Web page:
Mayor Nenshi followed the University President and two chaplains onto the podium, a burning candle projected on the screen behind him. He didn’t speak for long, from a spot generally reserved for oil executives and function compares, assuring us that we would get past this tragedy. A handful of cameras flashed, and the air was heavy with the word “community”. The dog that savaged De Grood has been wheeled out for the day, and lay curled and bored at its handler’s boots. I hope this wasn’t Nenshi’s idea.
Like Alpha Piper, or the July 7 bombings, nobody is distant from the events. This is mathematical. Take five undergrads from a pool of twenty five thousand, and you’ll never be more than a few people away. An older friend played a set with Zachariah and the Prophets, the band that Zachariah Rathwell and Josh Hunter played in, just weeks ago. A girl whose project I was assigned to in my first semester graduated high school with one of the boys. But there is another side. And this was something Nenshi, for political reasons, perhaps, or his suit still creased from that brave woman’s embrace, hadn’t felt able to voice.
For every five who knew one of the victims, there is one who knew their killer. One who, if not friends as such, has an identity to assign him. A memory, an anecdote, an image beyond the same three or four Facebook photos, plucked and dragged onto the news websites that refresh themselves on the hour. It was Raphael Jacob, the President of the Students Union who brought this solace, and addressed the elephant in the room. You have no reason to be ashamed, or to feel guilty, Raphael assured any of De Grood’s friends amongst the grieving. And it needed to be said.
Comatose students and citizens drifted out, and I saw the dog had fallen asleep. Some stooped to sign the flag. Canadian, mind. This is a nation unused to this sort of violence. Canada’s history is as bloody as any ex-colony’s, but there have been no Dunblanes, no Columbines. Gun crime isn’t really something that happens here, nor terrorism outside of Quebec.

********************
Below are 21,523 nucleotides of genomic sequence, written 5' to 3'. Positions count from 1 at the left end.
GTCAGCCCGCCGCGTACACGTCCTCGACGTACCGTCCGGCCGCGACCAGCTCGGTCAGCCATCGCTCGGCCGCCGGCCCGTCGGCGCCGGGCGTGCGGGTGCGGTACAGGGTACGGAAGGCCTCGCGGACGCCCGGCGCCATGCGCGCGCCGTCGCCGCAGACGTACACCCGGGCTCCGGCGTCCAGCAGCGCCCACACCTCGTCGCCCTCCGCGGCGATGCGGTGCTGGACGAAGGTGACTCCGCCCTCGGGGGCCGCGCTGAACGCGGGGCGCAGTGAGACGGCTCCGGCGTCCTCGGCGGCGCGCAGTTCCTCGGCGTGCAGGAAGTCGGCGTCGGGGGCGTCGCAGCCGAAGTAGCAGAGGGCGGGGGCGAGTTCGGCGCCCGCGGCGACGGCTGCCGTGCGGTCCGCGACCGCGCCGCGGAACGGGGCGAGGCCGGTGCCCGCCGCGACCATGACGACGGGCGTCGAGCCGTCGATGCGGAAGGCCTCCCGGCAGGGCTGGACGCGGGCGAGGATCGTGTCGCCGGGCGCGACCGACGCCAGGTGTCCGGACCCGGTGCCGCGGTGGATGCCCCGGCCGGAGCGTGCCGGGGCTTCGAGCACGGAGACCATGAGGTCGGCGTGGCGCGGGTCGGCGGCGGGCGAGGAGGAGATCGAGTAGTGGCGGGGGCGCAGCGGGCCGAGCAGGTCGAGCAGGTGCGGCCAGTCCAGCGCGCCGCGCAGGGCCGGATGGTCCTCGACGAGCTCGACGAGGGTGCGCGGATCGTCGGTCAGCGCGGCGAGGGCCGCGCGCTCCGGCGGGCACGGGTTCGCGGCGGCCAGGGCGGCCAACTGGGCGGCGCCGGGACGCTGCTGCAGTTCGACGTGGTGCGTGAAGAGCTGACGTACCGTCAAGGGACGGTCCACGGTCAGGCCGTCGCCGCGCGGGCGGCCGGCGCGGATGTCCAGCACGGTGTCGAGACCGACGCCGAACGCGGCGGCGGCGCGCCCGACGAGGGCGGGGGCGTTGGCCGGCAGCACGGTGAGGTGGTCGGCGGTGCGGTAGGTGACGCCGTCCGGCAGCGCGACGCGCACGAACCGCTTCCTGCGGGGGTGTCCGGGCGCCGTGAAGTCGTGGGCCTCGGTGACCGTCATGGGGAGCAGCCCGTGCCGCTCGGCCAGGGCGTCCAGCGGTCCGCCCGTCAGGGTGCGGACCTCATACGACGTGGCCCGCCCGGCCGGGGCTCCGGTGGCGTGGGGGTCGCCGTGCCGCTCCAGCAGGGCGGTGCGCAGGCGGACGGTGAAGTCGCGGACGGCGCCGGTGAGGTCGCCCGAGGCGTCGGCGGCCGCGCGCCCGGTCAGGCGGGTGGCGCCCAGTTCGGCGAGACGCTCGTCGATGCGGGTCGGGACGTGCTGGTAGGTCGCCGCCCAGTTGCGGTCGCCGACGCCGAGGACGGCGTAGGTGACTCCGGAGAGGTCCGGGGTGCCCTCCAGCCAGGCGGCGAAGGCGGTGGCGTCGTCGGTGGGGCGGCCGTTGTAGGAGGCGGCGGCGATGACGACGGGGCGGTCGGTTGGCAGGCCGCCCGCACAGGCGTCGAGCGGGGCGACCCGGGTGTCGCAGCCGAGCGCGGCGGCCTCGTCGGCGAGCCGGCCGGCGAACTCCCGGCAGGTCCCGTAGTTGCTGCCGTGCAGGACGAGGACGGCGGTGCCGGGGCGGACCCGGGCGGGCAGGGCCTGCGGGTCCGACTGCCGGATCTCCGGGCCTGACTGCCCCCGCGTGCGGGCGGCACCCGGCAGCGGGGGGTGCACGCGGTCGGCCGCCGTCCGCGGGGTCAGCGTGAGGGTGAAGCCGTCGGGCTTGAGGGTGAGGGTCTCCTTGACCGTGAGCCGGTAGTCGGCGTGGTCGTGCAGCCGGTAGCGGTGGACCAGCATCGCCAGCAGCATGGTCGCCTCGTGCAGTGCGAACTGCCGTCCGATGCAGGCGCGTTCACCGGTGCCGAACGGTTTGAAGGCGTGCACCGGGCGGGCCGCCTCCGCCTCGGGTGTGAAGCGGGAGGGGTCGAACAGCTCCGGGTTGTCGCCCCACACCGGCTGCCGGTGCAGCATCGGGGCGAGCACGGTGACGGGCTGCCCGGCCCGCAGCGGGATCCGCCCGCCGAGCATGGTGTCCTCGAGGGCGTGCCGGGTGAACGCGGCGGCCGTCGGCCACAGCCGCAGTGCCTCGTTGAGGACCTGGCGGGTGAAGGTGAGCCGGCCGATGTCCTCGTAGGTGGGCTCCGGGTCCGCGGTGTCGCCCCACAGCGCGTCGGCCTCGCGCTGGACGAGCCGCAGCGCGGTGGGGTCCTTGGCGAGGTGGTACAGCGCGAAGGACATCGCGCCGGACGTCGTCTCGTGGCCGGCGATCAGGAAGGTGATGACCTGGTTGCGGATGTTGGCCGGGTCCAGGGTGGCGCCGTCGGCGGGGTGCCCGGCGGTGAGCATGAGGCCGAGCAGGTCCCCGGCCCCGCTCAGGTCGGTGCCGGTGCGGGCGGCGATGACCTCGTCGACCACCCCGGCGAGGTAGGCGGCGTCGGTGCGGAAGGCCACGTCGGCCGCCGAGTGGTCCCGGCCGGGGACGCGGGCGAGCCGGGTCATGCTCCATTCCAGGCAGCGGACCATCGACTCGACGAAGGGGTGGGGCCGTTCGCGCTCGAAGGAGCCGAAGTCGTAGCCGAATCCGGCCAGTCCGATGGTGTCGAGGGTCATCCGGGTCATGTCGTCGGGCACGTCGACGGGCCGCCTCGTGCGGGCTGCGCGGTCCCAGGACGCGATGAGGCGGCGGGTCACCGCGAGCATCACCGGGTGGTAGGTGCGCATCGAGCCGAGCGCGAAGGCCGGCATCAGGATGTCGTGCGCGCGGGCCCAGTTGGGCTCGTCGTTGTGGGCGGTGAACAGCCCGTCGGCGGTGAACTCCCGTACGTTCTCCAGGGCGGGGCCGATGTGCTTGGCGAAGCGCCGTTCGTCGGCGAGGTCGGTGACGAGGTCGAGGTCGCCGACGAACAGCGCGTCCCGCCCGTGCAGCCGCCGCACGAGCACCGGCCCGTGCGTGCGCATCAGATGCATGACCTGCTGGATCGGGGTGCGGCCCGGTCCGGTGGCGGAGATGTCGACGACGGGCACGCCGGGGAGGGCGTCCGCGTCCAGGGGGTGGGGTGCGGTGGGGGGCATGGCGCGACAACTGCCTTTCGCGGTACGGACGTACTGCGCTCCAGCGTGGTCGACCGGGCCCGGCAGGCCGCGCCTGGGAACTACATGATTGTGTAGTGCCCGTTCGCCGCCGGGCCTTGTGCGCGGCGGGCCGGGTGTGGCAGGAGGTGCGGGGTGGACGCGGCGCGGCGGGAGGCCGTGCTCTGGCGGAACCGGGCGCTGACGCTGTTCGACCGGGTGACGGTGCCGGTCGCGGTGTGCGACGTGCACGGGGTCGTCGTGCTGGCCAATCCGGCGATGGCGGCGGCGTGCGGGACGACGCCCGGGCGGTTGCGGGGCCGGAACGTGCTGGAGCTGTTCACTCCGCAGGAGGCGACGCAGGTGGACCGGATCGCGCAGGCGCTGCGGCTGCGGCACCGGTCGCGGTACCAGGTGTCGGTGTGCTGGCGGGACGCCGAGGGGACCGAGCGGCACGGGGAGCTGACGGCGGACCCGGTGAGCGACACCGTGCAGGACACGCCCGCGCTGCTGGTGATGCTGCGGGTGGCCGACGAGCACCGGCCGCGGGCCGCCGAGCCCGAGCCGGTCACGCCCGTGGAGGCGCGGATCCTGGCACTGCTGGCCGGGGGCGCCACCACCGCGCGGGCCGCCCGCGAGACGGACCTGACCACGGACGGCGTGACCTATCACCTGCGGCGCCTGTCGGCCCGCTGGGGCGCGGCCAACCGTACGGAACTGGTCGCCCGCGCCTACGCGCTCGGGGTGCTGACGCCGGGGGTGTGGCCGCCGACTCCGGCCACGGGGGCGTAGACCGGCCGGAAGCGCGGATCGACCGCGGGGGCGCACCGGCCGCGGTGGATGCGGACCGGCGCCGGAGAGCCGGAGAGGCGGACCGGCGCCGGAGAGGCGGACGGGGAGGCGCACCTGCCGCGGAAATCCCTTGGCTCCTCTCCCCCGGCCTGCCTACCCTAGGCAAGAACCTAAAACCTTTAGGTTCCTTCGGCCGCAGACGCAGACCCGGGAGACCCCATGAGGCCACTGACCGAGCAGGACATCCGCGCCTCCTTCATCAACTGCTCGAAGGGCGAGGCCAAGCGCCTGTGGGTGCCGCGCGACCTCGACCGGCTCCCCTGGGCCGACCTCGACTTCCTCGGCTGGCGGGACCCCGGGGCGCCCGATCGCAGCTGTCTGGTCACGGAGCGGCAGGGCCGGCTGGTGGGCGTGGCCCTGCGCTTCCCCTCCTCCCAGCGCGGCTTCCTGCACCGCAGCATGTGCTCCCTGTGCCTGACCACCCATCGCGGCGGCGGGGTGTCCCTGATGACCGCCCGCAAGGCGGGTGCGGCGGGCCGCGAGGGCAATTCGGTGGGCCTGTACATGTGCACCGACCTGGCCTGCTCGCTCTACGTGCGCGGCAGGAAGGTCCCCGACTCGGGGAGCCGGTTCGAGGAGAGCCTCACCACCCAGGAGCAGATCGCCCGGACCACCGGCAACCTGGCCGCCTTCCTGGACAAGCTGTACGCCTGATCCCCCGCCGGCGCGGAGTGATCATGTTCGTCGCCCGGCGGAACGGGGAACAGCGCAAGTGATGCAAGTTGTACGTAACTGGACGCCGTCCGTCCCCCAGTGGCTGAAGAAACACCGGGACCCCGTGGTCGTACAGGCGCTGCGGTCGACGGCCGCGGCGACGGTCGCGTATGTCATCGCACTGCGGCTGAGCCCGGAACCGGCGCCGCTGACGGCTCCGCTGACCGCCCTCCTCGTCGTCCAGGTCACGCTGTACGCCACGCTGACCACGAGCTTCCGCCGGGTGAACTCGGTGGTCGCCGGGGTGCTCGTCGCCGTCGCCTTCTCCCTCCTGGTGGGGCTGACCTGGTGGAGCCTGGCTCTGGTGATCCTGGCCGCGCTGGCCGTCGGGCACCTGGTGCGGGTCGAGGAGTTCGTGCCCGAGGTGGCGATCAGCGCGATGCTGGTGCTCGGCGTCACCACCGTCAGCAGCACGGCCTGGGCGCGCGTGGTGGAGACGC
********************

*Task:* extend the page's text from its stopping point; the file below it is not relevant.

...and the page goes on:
I suppose the vigil brings a closure of sorts. The names, the timeline, the detail of the two knives, all slot into place, and we have a story. But there is no meaning. These events haven’t been tied together by explanation, or understanding. We know the order, but not the reasoning. We’ve learnt how De Grood killed those poor students after spending the day celebrating the end of the school year, but will we ever know why? No answer emerges from a dredging of his Facebook profile for photos and ideology, though speculation clings to a lyric he posted a few days before the act.
Dread and the fugitive mind- the world needs a hero.
A gobbet from the world needs a hero by American thrash metal band Megadeth.
There are no real answers though, and no solace to the 10 parents, or De Groode’s own family. His father, a 33 year veteran of the Calgary Police force, expressed horror stricken condolences to the families from behind short lived anonymity. But Calgary isn’t a big enough town for him to be anything other than the father of “The Bermuda Shorts Day Killer”.
Individually, those touched by Tuesday’s massacre will never recover. But the blow which seemed at first to strike the town itself, and the university which lost six students to an unexplained shambles? When an institution feels a tragedy as violently as Calgary University took the Bermuda Shorts Day Massacre, how does it ever move past it? How does a body so large progress through the grieving process?
“We’re going to get through this” says Nenshi, “It’s what we do”.

—Jakob Hoffman